Full of great advice, Wendy also praises her sponsor Hammer Nutrition. “I believe in their products. You must have proper food while riding and for recovery. You pay for it if you don’t replenish.” Eating well all the time is also paramount. “I have a salad with lunch and dinner everyday and lots of protein” she says. “It keeps me healthy, I don’t get sick. My mom turns 100 this year.” Wendy shares her use of Hammer Nutrition products on her website along with a sweet little incentive to try it yourself.
I asked Wendy how cycling has impacted other aspects of her life. “I ride my bike to work at least once a week, the kids love seeing my bicycle in the classroom.” Teaching first grade for the last 29 years, Wendy said that although she doesn’t mention her racing much at school several students have been inspired to take their riding to the next level and have had their training wheels removed.
When asked how her riding has changed, Wendy was quick to thank her other sponsor Siren Bicycles, seeing a vast improvement in her riding since switching to a custom 29er. The bigger wheels give her “more confidence.”
“It makes everything smaller. My Siren 29er handles better, even in sand pits, I flew through them!” Recently, Wendy also started riding a single speed 29er. This has helped with climbing out of the saddle. “You don’t have a choice, you either get off and walk or stand up and pedal.”
Its never too late to change your technique either, as Wendy learned. “I took a clinic in June, it was one of the best things I’ve ever done. It raised the level of my riding immensely. I use to look down at the trail.” Despite years of knowing she needed to work on this, the clinic helped Wendy to finally focus on the trail ahead. She said the Better Ride Clinic from Gene Hamilton was a positive experience, learning from an expert and not just a friend or family member telling you what to do.
Wendy also commented on how racing has changed. “Promoters are starting to catch on and create more age groups and categories for women. We need to get more women out there!”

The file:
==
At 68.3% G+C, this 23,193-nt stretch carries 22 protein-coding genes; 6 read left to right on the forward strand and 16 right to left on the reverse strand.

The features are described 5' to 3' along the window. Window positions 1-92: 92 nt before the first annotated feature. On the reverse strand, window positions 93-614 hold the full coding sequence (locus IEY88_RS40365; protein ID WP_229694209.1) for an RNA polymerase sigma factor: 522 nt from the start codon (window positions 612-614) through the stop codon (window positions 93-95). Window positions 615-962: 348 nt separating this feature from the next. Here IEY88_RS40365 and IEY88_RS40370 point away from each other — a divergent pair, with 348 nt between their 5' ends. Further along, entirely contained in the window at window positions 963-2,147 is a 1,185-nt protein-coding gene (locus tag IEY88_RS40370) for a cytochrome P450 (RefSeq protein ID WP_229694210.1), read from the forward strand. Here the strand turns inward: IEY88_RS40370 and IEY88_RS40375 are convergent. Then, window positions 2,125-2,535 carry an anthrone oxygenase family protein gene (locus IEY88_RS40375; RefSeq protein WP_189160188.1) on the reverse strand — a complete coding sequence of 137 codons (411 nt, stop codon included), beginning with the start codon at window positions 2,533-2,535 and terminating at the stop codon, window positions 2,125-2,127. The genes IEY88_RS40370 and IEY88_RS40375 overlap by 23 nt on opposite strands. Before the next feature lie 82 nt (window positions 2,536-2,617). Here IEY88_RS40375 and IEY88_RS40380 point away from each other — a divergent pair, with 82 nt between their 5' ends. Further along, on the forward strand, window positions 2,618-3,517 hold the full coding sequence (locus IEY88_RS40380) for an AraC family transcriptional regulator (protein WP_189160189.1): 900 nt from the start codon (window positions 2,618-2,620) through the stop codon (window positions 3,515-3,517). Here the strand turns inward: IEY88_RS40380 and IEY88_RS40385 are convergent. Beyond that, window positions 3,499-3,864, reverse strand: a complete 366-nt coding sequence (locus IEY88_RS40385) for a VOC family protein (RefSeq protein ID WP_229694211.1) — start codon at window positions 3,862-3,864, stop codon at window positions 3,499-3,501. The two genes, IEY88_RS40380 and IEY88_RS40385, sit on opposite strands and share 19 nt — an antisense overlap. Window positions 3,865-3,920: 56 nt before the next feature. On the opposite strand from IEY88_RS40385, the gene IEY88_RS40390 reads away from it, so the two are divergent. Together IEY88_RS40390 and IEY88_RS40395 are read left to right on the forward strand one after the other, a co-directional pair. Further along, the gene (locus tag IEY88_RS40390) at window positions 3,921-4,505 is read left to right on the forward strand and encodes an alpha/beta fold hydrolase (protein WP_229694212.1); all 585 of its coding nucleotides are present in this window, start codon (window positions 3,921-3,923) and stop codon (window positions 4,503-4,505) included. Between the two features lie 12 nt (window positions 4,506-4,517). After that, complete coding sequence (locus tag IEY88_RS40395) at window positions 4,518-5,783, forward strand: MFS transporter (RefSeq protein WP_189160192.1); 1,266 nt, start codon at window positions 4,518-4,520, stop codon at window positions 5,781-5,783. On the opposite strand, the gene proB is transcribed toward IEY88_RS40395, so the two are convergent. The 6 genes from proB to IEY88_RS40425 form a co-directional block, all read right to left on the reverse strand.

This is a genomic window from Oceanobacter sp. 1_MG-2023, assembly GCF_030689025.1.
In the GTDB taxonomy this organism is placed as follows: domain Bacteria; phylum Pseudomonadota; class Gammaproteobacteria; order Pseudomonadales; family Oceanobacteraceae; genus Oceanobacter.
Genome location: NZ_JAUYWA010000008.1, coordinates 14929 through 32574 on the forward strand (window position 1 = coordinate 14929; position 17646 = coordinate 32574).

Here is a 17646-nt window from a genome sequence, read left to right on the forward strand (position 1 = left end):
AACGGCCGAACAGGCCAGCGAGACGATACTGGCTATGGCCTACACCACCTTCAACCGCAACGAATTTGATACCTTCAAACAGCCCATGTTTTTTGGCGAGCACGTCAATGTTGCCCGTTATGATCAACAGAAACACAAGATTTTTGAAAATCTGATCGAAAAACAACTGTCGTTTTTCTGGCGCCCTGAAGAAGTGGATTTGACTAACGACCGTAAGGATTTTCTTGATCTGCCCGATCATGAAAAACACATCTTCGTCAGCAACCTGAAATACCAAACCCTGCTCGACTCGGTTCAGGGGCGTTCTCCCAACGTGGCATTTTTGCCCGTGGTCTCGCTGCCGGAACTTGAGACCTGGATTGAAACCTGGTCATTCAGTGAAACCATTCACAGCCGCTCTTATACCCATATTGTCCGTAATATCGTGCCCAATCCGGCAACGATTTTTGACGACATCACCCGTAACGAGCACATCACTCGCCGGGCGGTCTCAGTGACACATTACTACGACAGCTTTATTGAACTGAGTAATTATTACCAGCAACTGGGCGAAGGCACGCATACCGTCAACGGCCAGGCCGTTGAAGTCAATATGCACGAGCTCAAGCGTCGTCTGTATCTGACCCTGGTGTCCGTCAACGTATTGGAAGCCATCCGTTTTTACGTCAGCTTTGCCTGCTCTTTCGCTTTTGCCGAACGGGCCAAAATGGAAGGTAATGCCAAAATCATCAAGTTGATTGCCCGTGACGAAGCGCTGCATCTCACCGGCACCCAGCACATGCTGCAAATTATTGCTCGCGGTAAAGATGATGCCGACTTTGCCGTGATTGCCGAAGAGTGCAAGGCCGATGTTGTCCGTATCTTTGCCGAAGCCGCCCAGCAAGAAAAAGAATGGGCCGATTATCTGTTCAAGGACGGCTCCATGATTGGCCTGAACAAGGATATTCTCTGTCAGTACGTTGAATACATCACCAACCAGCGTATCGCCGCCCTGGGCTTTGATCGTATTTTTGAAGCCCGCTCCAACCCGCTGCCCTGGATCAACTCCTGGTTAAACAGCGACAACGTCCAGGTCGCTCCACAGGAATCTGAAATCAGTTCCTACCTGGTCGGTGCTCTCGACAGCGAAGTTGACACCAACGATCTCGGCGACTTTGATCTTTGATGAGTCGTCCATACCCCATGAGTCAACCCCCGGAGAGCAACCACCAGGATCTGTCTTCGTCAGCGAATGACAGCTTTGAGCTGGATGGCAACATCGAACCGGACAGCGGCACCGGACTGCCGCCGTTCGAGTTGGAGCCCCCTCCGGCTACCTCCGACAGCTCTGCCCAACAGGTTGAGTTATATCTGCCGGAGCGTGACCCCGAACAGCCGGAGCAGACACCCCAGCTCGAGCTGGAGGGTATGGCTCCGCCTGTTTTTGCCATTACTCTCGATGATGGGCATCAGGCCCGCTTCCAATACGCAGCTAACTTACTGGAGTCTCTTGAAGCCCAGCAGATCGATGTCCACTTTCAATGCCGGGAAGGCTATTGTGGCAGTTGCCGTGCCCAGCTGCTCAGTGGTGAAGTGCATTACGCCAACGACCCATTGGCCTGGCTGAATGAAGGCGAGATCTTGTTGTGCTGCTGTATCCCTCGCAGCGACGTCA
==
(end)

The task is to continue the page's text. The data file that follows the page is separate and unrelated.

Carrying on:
“While I consider racing to be important I think that women can gain the most by riding for pleasure. Riding the trails and soaking in nature simply adds to the quality of life.” To get started, Wendy suggests “find a good riding partner, one that is encouraging. And ride on trails that are FUN!” She continues “I just wish more women would try it and believe that they can do it. There is still a lack of women at races and out riding. Its all about believing in yourself and your equipment.”
And what about Wendy’s future plans for mountain biking? This year Wendy wants to do some mountain bike touring along with a few races. She plans to return to Leadville when she turns 70, along with the Breck Epic after she retires since the race dates conflict with her school schedule.
After an hour of uplifting, empowering encouragement from Wendy there is still no mention of a secret fountain of youth. Instead, she shares with me the story of a 100 year old man who rides his bike 17 miles up hill everyday. “That’s what I want to be doing (at 100).” She says. “If you do it everyday, why can’t you just keep doing it?”
Follow Wendy and her adventures on wendyskean.com.